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Jon Corley
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WASHINGTON (February 27, 2018) – The American Chemistry Council’s (ACC) Vice President for Regulatory and Technical Affairs Michael Walls issued the following statement in response to EPA’s proposed rule for User Fees for the Administration of the Toxic Substances Control Act (TSCA) as published in the federal register:

“ACC strongly supported the expansion of EPA’s authority to collect fees to help defray the costs of administering the amendments made by the Lautenberg Chemical Safety Act (LCSA). EPA’s publication of the proposed rule marks another important step in the implementation of the amended law. Although ACC is still in the process of reviewing the proposed rule, it is apparent that there are several critical areas that must be addressed to ensure the final rule is fair, efficient and meets the intent of Congress.

“The business of American chemistry is built on innovation and our competitive position in the global market. It is especially important that those considerations inform EPA’s decisions on increased fees for new chemicals reviews. The proposed rule raises new chemicals fees by 540 percent—and potentially as high as 628 percent. Such an overwhelming increase in cost to companies could well stifle innovation and endanger the U.S. industry’s significant global competitive advantage and create disincentives to bringing new chemistries to market first in the U.S.

“It is also critical that EPA account for the significant costs that manufacturers and processors incur when generating data of voluntary submissions for risk evaluations or when required under a section four test rule, order or consent agreement. Assessing a fee for submissions of that data or information would effectively charge manufacturers and processors a second time. EPA has provided no justification for overturning the existing 32-year-old policy not to assess fees for the submission of section four data. Worse, the proposal fails to recognize the disincentive that it creates for the manufacturer-requested review process as outlined by LCSA. By charging manufacturers for submitting to the agency information they’ve already spent substantial sums to generate, EPA’s proposal severely undermines a critical goal of the amended TSCA: to incentivize and accelerate more risk evaluations.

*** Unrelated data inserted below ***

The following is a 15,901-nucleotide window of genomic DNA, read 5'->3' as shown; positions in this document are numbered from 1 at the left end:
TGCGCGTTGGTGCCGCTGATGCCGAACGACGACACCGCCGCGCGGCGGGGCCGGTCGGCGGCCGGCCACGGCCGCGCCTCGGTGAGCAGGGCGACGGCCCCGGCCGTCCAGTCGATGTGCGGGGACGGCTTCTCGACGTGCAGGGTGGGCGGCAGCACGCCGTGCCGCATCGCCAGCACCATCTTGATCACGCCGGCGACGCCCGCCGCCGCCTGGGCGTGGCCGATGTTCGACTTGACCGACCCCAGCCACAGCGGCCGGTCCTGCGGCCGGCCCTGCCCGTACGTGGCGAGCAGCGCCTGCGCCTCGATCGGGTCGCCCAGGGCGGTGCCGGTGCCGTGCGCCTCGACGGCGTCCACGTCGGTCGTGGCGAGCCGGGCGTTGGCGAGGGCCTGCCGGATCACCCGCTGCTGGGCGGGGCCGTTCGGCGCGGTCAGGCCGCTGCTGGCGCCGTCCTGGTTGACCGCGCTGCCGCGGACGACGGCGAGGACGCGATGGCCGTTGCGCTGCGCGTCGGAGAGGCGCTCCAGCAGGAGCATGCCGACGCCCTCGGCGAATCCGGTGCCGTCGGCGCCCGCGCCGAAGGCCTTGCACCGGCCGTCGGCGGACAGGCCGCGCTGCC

“Finally, it is clear that in providing expanded fee authority Congress also expected that increased fees would be offset by more efficient and effective decision-making under TSCA. It is critical that EPA continue to work on process improvements to ensure that the TSCA fee revenue is applied to support the objectives of the LCSA. We are committed to working constructively with the agency to ensure the amended TSCA is implemented in a way that protects health and the environment while promoting U.S. manufacturing and America’s place as the world’s leading innovator.”


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